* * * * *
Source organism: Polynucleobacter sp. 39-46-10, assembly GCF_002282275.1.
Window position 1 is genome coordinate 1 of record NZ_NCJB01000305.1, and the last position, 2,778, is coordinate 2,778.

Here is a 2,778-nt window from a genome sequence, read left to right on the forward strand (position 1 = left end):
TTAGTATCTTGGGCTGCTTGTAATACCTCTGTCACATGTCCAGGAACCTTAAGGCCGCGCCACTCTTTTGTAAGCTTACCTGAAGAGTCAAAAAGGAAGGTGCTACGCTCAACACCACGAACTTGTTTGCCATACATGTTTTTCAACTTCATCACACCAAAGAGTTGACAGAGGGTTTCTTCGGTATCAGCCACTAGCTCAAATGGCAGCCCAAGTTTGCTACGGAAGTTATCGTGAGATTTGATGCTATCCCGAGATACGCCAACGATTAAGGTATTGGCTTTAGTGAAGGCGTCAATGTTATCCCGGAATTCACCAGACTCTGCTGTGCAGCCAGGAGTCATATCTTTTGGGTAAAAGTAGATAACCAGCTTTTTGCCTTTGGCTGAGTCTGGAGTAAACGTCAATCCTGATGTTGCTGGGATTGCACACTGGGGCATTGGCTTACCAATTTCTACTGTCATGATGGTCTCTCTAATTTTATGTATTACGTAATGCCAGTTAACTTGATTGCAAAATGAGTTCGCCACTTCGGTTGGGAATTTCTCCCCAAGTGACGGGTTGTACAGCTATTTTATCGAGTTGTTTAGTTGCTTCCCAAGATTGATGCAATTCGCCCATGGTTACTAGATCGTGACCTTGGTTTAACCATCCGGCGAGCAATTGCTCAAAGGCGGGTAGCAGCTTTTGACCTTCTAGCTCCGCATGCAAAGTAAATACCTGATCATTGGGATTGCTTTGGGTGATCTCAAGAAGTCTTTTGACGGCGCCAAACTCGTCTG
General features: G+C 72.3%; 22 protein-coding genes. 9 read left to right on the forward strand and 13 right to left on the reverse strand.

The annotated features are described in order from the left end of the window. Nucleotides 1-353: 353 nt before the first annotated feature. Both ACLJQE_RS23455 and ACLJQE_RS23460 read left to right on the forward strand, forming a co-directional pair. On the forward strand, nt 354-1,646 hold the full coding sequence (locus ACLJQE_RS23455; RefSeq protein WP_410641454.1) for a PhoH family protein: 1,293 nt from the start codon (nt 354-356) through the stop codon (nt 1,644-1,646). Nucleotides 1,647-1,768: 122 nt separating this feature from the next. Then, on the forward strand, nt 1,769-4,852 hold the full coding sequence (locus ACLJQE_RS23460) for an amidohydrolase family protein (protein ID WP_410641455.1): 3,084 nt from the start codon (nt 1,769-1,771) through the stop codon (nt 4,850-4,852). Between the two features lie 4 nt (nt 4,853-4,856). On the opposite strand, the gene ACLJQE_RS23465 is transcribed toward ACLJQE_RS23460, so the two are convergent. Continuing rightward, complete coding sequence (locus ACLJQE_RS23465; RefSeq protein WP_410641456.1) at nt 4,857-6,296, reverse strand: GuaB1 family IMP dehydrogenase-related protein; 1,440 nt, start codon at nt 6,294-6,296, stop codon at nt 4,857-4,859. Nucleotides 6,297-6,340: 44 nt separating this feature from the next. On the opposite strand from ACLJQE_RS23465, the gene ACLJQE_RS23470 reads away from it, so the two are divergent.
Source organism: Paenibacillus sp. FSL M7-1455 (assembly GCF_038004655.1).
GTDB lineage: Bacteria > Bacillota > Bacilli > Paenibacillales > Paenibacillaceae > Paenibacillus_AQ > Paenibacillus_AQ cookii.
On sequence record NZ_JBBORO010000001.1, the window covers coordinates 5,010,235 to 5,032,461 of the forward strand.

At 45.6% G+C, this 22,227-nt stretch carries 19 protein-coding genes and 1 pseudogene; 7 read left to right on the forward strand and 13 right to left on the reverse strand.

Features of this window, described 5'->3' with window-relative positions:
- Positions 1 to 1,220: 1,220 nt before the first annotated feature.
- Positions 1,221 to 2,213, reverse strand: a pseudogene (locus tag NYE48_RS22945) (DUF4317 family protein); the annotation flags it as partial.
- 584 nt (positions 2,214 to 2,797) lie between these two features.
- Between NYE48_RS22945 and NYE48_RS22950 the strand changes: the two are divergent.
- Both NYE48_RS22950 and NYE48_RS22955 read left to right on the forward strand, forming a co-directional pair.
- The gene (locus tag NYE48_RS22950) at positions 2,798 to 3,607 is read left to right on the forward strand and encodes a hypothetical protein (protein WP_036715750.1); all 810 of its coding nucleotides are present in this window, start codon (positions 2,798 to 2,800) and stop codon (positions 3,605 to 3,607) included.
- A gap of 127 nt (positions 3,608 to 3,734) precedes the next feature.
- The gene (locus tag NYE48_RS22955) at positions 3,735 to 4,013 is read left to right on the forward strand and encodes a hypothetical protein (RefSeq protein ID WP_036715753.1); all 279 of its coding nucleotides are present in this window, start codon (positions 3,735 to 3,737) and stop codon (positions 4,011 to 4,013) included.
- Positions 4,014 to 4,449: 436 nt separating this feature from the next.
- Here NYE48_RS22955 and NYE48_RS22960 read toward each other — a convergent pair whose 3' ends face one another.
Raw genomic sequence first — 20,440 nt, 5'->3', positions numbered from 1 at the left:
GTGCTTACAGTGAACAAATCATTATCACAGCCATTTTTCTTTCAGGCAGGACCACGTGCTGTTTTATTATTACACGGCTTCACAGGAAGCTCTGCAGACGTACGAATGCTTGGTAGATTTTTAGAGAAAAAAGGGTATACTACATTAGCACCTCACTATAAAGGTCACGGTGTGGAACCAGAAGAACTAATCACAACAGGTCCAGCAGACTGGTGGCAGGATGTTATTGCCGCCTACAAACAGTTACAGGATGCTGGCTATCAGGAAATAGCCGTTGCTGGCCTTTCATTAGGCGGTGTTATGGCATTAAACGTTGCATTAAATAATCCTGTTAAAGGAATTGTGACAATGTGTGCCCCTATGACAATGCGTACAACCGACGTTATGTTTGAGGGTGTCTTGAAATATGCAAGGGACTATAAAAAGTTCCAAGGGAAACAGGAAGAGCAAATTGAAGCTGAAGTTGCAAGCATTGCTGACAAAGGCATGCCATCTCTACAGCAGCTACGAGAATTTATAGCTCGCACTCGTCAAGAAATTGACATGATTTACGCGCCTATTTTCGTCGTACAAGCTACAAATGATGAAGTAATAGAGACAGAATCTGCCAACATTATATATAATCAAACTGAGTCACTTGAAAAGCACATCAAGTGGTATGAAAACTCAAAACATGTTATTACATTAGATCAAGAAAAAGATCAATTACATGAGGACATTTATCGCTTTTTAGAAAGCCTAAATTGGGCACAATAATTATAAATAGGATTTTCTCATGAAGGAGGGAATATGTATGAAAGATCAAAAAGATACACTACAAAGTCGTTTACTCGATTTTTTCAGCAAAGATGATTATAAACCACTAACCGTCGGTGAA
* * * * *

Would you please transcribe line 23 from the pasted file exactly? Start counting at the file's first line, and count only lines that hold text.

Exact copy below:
GTGCTTACAGTGAACAAATCATTATCACAGCCATTTTTCTTTCAGGCAGGACCACGTGCTGTTTTATTATTACACGGCTTCACAGGAAGCTCTGCAGACGTACGAATGCTTGGTAGATTTTTAGAGAAAAAAGGGTATACTACATTAGCACCTCACTATAAAGGTCACGGTGTGGAACCAGAAGAACTAATCACAACAGGTCCAGCAGACTGGTGGCAGGATGTTATTGCCGCCTACAAACAGTTACAGGATGCTGGCTATCAGGAAATAGCCGTTGCTGGCCTTTCATTAGGCGGTGTTATGGCATTAAACGTTGCATTAAATAATCCTGTTAAAGGAATTGTGACAATGTGTGCCCCTATGACAATGCGTACAACCGACGTTATGTTTGAGGGTGTCTTGAAATATGCAAGGGACTATAAAAAGTTCCAAGGGAAACAGGAAGAGCAAATTGAAGCTGAAGTTGCAAGCATTGCTGACAAAGGCATGCCATCTCTACAGCAGCTACGAGAATTTATAGCTCGCACTCGTCAAGAAATTGACATGATTTACGCGCCTATTTTCGTCGTACAAGCTACAAATGATGAAGTAATAGAGACAGAATCTGCCAACATTATATATAATCAAACTGAGTCACTTGAAAAGCACATCAAGTGGTATGAAAACTCAAAACATGTTATTACATTAGATCAAGAAAAAGATCAATTACATGAGGACATTTATCGCTTTTTAGAAAGCCTAAATTGGGCACAATAATTATAAATAGGATTTTCTCATGAAGGAGGGAATATGTATGAAAGATCAAAAAGATACACTACAAAGTCGTTTACTCGATTTTTTCAGCAAAGATGATTATAAACCACTAACCGTCGGTGAA